Civicist: Testing Tech for Consensus in a Purple Town

How a radical experiment in participatory democracy came to Bowling Green, Kentucky.

Over the past year, town halls across America have occasionally erupted over hot button issues like health care reform. Rep. Tom MacArthur was shouted down during a five-hour meeting in New Jersey last May; later that summer, a Californian said they hoped Rep. Doug LaMalfa would “die in pain”; and Rep. Ron Blum was called a liar by a prescreened audience in Iowa. A town hall in Bowling Green, Kentucky, last month had none of the shouting or vitriol that made those events national news, but it was the site of something even more elusive: the search for consensus in an increasingly divided nation. Read more…

Civicist: Action Network Puts the Ladder of Engagement on Autopilot

Action Network, the progressive technology non-profit described as the “backbone” of the Resistance, launched a new feature today that automates many of the discreet components of digital organizing. Called “Ladders” in a nod to the “ladder of engagement” organizing model, the tool lets digital organizers design a campaign, set certain conditions—like signing a petition—which trigger certain responses—like emailing an invitation to contact your congressperson—and then sit back and relax. Although for-profits in the commercial space have long used similar tools to poke and prod consumers into buying things, Action Network says Ladders is the most sophisticated example in the online organizing space. Read more…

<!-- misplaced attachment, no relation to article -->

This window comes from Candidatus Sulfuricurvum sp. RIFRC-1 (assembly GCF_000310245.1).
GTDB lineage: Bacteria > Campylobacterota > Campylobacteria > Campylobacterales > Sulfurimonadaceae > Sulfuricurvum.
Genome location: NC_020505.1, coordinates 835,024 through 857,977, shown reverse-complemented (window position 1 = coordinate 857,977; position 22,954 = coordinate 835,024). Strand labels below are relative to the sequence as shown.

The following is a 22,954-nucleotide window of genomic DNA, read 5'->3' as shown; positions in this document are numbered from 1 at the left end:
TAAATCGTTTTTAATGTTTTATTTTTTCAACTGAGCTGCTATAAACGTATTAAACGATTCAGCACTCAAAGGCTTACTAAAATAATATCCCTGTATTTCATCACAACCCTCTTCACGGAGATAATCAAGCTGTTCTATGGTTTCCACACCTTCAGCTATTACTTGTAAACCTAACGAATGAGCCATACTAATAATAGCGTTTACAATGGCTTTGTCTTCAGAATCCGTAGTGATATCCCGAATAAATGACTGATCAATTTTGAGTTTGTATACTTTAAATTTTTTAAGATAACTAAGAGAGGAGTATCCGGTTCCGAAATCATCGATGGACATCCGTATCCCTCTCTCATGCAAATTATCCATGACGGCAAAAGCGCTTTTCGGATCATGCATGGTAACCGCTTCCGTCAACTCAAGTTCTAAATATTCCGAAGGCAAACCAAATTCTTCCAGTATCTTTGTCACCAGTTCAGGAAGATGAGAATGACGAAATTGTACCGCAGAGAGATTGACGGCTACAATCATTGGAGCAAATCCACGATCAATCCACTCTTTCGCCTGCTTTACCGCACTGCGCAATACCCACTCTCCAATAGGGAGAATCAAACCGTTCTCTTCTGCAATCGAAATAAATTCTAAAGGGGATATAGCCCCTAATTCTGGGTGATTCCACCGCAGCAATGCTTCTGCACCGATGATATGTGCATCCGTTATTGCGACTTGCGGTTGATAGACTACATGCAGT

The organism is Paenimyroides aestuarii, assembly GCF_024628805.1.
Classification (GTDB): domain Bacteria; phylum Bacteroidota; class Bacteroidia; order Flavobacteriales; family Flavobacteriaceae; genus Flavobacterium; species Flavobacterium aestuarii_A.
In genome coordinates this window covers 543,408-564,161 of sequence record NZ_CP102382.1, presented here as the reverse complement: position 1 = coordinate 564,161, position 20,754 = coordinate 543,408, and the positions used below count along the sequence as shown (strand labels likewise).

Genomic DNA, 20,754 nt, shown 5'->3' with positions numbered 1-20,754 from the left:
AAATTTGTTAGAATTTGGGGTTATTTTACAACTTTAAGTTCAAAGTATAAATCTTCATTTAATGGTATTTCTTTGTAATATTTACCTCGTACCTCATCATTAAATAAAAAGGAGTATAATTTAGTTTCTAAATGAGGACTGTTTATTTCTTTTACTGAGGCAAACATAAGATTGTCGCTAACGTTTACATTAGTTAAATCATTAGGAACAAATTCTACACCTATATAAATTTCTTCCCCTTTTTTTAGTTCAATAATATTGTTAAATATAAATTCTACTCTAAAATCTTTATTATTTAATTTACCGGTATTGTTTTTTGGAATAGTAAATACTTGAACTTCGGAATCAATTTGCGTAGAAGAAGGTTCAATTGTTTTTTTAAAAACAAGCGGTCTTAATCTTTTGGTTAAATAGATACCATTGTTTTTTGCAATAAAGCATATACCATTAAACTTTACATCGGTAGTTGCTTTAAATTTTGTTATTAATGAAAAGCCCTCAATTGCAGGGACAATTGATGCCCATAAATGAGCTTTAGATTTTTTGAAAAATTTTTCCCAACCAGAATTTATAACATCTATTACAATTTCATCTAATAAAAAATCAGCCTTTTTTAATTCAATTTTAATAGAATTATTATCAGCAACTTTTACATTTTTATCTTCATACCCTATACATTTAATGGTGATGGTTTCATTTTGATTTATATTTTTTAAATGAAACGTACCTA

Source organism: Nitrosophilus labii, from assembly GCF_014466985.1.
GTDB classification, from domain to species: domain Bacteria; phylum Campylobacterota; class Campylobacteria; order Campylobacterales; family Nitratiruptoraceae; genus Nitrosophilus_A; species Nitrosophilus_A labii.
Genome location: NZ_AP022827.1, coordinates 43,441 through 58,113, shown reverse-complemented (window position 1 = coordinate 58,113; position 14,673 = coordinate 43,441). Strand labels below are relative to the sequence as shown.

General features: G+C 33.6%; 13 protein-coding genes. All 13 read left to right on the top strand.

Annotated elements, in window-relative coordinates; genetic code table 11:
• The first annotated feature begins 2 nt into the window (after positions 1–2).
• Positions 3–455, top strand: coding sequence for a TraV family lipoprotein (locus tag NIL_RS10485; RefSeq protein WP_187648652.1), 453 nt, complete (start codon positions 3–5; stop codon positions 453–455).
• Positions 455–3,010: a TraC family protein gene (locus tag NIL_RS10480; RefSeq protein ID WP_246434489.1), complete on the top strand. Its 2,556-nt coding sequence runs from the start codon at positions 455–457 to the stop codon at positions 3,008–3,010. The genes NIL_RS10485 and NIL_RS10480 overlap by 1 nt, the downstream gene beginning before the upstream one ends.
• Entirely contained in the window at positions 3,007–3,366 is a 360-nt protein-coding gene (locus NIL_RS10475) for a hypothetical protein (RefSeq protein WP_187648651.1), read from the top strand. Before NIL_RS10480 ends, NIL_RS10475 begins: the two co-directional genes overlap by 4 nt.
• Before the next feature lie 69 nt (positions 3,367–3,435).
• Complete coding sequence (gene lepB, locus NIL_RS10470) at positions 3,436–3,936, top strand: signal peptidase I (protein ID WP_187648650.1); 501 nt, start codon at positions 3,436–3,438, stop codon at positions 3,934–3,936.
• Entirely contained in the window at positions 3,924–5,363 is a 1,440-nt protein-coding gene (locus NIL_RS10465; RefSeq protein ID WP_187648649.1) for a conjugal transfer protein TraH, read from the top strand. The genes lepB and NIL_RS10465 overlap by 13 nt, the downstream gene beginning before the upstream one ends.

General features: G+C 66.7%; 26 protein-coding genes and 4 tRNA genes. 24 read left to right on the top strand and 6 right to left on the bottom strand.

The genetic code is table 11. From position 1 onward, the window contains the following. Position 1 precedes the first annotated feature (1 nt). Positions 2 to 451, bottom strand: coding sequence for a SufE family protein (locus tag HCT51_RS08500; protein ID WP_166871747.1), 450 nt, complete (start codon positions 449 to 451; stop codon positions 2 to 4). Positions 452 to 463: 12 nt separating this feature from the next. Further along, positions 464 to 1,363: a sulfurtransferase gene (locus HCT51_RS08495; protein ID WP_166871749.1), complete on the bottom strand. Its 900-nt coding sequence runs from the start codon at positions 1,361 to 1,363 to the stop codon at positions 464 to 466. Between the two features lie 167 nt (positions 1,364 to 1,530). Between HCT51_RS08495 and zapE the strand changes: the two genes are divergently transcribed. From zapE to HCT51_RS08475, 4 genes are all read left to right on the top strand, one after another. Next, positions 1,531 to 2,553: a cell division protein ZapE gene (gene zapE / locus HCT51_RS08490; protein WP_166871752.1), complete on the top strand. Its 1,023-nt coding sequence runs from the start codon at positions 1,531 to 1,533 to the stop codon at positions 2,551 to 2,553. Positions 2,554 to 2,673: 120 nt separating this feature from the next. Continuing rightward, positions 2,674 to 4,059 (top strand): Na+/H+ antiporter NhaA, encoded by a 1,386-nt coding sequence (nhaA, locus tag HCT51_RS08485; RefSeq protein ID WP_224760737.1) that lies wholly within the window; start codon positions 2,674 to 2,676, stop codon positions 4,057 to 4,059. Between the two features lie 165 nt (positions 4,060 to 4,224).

Civicist: Recharging the Brigade: Code for America’s Challenge

America’s civic tech army is experiencing some growing pains.

Since its launch in 2012, Code for America’s volunteer-led Brigade program has become one of the most influential civic tech bodies in the country, with chapters in 80 cities and tens of thousands of volunteer participants. A recent study by the Omidyar Network and Purpose found that the majority of grassroots civic tech activities in the U.S. over the past few years have been associated with Code for America (CfA) and that the Brigade network—which costs CfA more than a million dollars a year to run—has largely driven the geographic diversification of civic tech, from hubs in New York, San Francisco, Chicago, and Philadelphia to outposts in places like Wichita, Kansas, and Birmingham, Alabama. If you wanted evidence that civic tech is spreading, the CfA Brigade program has been Exhibit A.

But after five years, the program is getting redesigned, prompted both by longstanding frustrations within its volunteer leadership as well as the need to find a more sustainable model. Brigade’s challenges have taken on increased urgency because CfA suffered from a fundraising shortfall last year, as CfA founder and executive director Jennifer Pahlka explained in an email to Brigade organizers at the end of December. (Her email, and others to the organizer listserv, can be found in Code for America’s Brigade program Google group.) Meanwhile, in part because of the budget crunch at headquarters, brigades have been operating since the beginning of this year without the stipends from CfA that have helped support meetings and events in previous years.

Read more…